Kim Warchol, OTR/L, President and Founder of Dementia Care Specialists at Crisis Prevention Institute
I believe people can live well with dementia and their loved ones can feel supported along the journey. This is our mission at Dementia Care Specialists and through our work, we hope to move this forward from hope to reality.
Our goals are simple and straight forward:
- Enable the person to stay successfully involved in meaningful activities at their best ability.
- Support their loved ones and others who are involved in the caregiving, so they experience less stress and more success.
We must normalize everything, and not get caught up in the biased dementia paradigm traps and pitfalls. Someone who is living with dementia has the same essential wants and needs we have. But just like a child, they need understanding, adaptation, and a gentler touch. They need to feel and be prioritized for who they are and what they can offer in the moment.
How do we accomplish this you may ask? It is helpful to have our Dementia Capable Care model top of mind at all times. It is a structure that helps those who work in health care focus on the key elements of quality dementia care.
The Dementia Capable Care model and goals are all encapsulated within:
- An imperative perspective of person first, never disease first.
- Steadfastly sticking to a focus on abilities, discovering and prioritizing what the person can do, while supporting their lost capabilities.
- A guiding belief that suffering is not inevitable, but quality of life is very much a possibility.
I love to talk with like-minded, passionate individuals like Penny Cook, who are advocates for person-centered, dementia supportive care. I have always found good things happen when we work together to foster change.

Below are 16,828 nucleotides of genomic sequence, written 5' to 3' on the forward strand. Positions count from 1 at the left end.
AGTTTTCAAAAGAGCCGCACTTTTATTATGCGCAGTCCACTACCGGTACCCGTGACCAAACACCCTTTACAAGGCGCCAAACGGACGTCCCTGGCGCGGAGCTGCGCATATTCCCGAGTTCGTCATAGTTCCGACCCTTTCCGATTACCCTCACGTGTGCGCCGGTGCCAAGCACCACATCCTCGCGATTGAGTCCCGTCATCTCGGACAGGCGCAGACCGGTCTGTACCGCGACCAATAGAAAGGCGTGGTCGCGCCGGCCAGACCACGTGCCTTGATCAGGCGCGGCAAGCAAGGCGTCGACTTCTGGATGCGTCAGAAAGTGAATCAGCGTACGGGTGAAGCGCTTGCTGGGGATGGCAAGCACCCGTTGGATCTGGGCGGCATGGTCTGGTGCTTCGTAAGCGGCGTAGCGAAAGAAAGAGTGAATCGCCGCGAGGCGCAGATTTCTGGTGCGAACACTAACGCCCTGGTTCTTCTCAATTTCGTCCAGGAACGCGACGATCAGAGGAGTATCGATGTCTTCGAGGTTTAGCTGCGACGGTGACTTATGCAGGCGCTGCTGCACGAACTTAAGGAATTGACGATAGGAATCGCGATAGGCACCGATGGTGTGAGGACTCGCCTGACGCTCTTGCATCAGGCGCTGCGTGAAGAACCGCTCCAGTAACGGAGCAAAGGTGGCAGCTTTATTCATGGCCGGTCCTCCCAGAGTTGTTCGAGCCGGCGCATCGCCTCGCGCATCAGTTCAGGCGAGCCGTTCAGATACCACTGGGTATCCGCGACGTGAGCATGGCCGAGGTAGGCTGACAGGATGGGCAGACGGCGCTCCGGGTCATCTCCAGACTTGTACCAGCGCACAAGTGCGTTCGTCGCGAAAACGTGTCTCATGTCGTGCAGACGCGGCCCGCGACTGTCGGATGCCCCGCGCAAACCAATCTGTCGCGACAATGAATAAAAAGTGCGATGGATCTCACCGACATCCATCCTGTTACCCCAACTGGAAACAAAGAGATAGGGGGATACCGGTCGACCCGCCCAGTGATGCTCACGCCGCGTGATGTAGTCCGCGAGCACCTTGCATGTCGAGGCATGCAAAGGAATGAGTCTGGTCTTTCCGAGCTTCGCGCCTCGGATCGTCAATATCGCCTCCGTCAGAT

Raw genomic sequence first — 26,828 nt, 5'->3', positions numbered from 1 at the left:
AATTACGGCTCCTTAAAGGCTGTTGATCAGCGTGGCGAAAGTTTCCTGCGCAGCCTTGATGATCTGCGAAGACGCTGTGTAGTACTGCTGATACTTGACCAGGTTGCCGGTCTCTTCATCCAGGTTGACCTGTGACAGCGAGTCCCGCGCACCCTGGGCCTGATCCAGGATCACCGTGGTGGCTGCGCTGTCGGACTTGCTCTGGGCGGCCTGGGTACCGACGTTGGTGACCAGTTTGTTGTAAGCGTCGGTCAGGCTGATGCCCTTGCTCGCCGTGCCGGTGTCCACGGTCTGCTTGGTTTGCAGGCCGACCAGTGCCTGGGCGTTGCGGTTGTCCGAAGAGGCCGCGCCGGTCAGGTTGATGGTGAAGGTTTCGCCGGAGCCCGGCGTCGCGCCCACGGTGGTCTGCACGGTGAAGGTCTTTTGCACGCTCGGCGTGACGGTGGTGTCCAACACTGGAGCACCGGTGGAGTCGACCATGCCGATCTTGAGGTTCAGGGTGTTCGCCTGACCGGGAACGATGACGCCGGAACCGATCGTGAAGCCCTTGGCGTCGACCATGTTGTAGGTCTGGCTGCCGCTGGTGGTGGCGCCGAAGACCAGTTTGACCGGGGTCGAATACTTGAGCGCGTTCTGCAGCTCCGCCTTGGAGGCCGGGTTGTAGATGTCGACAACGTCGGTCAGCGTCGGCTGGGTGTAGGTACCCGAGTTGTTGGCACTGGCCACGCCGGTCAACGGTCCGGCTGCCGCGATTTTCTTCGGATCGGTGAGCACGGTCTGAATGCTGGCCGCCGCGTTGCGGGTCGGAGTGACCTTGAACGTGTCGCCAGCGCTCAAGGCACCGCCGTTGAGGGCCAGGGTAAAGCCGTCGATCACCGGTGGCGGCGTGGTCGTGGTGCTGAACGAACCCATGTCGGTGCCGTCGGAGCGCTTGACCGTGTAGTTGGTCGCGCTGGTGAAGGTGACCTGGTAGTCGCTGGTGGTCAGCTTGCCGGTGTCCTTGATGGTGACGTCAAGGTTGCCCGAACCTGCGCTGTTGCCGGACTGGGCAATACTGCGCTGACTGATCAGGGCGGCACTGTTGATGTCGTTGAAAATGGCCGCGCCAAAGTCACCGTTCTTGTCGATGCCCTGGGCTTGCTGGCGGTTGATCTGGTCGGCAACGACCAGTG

In our first podcast, Listen, Learn, Explore Episode 15: Distress Behavior Intervention – We have a Solution, we talked about distress “behaviors.” Notice I put the word behaviors in quotations. We believe behavior is a form of communication and not a symptom of dementia. We focus on the importance of normalizing the behavioral expressions we see, knowing we must interpret anxiety, agitation, and aggression as a communication of a want or need or that something is wrong. It is our responsibility to do something to address the problem that is creating these feelings of distress.
When we apply person-centered care as a lens to understand distress communications, we gain even more critical insight to help us prevent or de-escalate behavior. We find the root cause that triggered the behavior everywhere we look. And we can change behavior, without the use of pharmaceuticals. Drugs won’t be required if we can simply step back and say, “What do I know about this person in my care that could be the reason for their distress?” For example – I don’t like to be cold, so if you put me in a cold room, I will feel uncomfortable and become agitated or resistive. It’s that simple.
In our second podcast Listen, Learn Explore Episode 18: The Importance of Family Collaboration for Quality Dementia Care, we spoke about the importance of collaborating with families and loved ones of those living with dementia. We must learn as much as possible from the loved ones to provide person-centered care. We must collaborate, educate and support loved ones along their journey.
We should share common understandings, perspectives, expectations, and approaches. When we use the same language to describe observed distress behaviors, we are far more effective to assess and monitor. It is ideal for staff and families to be trained in the same models and approaches. Essentially, we are creating one team that can confidently and competently work together towards common goals.
I believe we can make the world a better place for those living with dementia. After all, isn’t an elder with dementia at the end of life just as deserving as a child at the beginning of life?
I hope you will join us in reaching higher to help this vulnerable, precious population, and their loved ones, to thrive.